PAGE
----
ESOP design: Eligibility basics

Josh Goldbeck, ESOP Relationship Manager, Principal®

Eligibility applies to multiple plan features. First, there can be age and/or service requirements just to be eligible to participate. In order to enter the plan, an employee must be there on the date he becomes eligible. Once in the plan, there are eligibility requirements for the participant to share in the company’s contribution. And once a share of the contribution is allocated to a participant’s account, there is criteria to determine how soon the participant’s account is vested. Because “eligibility requirements” apply to multiple plan features, there is often confusion by plan sponsors in these areas, and even more confusion by plan participants.

Requirements by the IRS

Minimum age and service eligibility requirements for all qualified retirement plans are set forth in the Internal Revenue Code (Code). This means that a plan sponsor cannot impose stricter eligibility conditions in a plan on their employees. In general, for an employee to become eligible to participate, the plan cannot require that an employee complete a period of service extending beyond the later of:

  • the date the employee reaches age 21; or
  • the date the employee completes one year of service.

The Code also has rules for plan entry dates (the dates when an eligible employee must begin participation). A plan will not satisfy Code requirements (and could lose its qualified plan status) unless it provides that an employee who is otherwise eligible to participate in the plan begins participation no later than the earlier of:

  • the first day of the first plan year beginning after the date the employee satisfied the minimum age and/or service requirements; or
  • 6 months after the date the employee satisfied the minimum age and service requirements.1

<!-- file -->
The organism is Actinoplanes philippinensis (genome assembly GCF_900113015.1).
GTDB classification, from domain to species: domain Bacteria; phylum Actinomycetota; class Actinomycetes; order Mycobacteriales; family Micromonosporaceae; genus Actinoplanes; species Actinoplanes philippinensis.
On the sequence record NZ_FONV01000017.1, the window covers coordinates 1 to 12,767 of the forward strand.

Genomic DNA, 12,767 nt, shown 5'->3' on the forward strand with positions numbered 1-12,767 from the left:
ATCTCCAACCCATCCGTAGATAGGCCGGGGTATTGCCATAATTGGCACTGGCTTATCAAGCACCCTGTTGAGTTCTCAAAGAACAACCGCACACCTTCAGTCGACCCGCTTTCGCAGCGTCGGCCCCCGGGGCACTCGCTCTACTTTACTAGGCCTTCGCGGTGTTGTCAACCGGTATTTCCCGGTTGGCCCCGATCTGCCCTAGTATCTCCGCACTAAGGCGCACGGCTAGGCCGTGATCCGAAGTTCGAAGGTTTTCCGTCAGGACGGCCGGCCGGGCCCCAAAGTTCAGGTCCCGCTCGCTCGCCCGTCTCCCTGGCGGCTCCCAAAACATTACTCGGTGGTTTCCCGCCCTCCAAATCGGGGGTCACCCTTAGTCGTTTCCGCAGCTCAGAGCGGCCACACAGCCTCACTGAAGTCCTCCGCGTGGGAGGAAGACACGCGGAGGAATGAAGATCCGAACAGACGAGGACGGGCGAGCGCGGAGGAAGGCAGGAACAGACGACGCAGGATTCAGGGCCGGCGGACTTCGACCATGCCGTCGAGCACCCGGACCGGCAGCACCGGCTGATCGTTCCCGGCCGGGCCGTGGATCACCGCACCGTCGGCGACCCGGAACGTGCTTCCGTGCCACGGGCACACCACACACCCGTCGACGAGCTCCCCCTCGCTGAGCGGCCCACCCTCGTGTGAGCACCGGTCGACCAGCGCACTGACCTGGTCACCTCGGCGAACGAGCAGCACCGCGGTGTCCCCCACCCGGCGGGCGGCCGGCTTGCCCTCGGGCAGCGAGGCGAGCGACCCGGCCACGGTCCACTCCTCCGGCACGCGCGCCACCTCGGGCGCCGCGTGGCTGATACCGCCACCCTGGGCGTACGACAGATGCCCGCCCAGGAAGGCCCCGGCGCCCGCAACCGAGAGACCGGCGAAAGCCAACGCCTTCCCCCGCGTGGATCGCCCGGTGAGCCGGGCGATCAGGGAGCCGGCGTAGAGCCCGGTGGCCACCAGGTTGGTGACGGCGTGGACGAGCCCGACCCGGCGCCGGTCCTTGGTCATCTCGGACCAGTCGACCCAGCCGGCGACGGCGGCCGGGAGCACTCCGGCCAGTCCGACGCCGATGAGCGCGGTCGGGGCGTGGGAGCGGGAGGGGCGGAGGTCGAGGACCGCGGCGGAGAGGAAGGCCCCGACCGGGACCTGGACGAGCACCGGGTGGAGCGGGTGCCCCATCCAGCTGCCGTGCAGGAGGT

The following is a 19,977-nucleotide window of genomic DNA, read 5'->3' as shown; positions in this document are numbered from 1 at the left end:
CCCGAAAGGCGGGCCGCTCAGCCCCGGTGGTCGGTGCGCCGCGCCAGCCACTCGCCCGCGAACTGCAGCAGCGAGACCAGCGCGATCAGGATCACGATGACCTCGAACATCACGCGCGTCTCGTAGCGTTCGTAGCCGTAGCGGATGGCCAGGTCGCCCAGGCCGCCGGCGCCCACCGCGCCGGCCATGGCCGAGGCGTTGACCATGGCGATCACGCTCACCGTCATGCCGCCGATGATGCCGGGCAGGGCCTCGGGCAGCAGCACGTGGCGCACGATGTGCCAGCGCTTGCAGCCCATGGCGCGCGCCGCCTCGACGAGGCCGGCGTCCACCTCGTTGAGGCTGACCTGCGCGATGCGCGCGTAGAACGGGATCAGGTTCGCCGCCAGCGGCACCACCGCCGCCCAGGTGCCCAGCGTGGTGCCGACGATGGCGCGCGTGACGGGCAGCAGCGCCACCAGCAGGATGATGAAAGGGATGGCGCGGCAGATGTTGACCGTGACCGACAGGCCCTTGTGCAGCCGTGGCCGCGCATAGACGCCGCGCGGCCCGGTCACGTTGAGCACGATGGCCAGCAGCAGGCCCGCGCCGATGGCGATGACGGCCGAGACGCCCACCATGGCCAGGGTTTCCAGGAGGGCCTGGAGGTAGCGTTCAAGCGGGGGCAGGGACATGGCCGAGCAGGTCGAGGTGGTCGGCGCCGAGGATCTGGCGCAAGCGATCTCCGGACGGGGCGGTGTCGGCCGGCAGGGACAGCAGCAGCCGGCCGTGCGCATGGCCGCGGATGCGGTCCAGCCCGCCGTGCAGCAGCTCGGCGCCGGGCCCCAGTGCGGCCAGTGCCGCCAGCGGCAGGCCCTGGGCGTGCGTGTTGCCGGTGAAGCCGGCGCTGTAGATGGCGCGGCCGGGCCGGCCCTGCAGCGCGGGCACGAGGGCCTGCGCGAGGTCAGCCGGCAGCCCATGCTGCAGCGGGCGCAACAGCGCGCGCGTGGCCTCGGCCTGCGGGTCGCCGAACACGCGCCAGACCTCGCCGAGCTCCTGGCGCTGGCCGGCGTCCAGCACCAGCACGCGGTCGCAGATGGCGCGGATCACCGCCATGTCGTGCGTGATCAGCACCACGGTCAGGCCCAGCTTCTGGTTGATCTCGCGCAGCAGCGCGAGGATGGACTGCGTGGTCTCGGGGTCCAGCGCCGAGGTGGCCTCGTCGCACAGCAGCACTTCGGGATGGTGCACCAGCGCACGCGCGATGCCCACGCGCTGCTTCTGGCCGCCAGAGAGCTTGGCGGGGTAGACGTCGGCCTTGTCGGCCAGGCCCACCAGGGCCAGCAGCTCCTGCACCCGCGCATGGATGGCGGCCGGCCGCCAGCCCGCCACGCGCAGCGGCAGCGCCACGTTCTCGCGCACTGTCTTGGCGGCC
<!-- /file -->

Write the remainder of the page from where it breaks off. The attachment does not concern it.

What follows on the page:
Summarizing current law, a plan sponsor can design a plan that uses minimum age and service requirements to satisfy eligibility, with a service period as short as one hour of service or as long as two years.

It is common to confuse “eligibility” for participating in the plan with becoming vested. These are two separate concepts. While the requirements and eligibility periods are often the same, they can be different for each. It’s important to know that if eligibility to participate in the plan is longer than 1 year, vesting must be full and immediate upon entry. Generally, the rules under the Code are maximum requirements, and a plan sponsor usually has the option to be more liberal in designing the plan.

Most common approach for ESOPs

The most common approach we see for ESOP’s is one year of service for eligibility, with entry occurring either retroactively for an entire plan year or prospectively from the date the criteria are met. The difference between retroactive and prospective entry dates can have a significant impact on new participants, especially for new ESOPs.

Once a participant is in the plan, a separate measurement occurs for contributions. For a participant to be eligible for the company’s contribution, it is typical to require a minimum number of hours of service “worked” during the year (the Code provides that you cannot require more than 1,000 hours of service in a year) and that the participant is employed on the last day of the plan year.

From a pure recordkeeping perspective, longer eligibility periods can simplify the administration of the plan. This is mainly due to the lower probability of turnover and rehire situations that occur the longer an employee has been with the company. If the resulting payroll is sufficient, and there is no need for an extended vesting schedule, a two-year requirement can be a way for simplifying the process.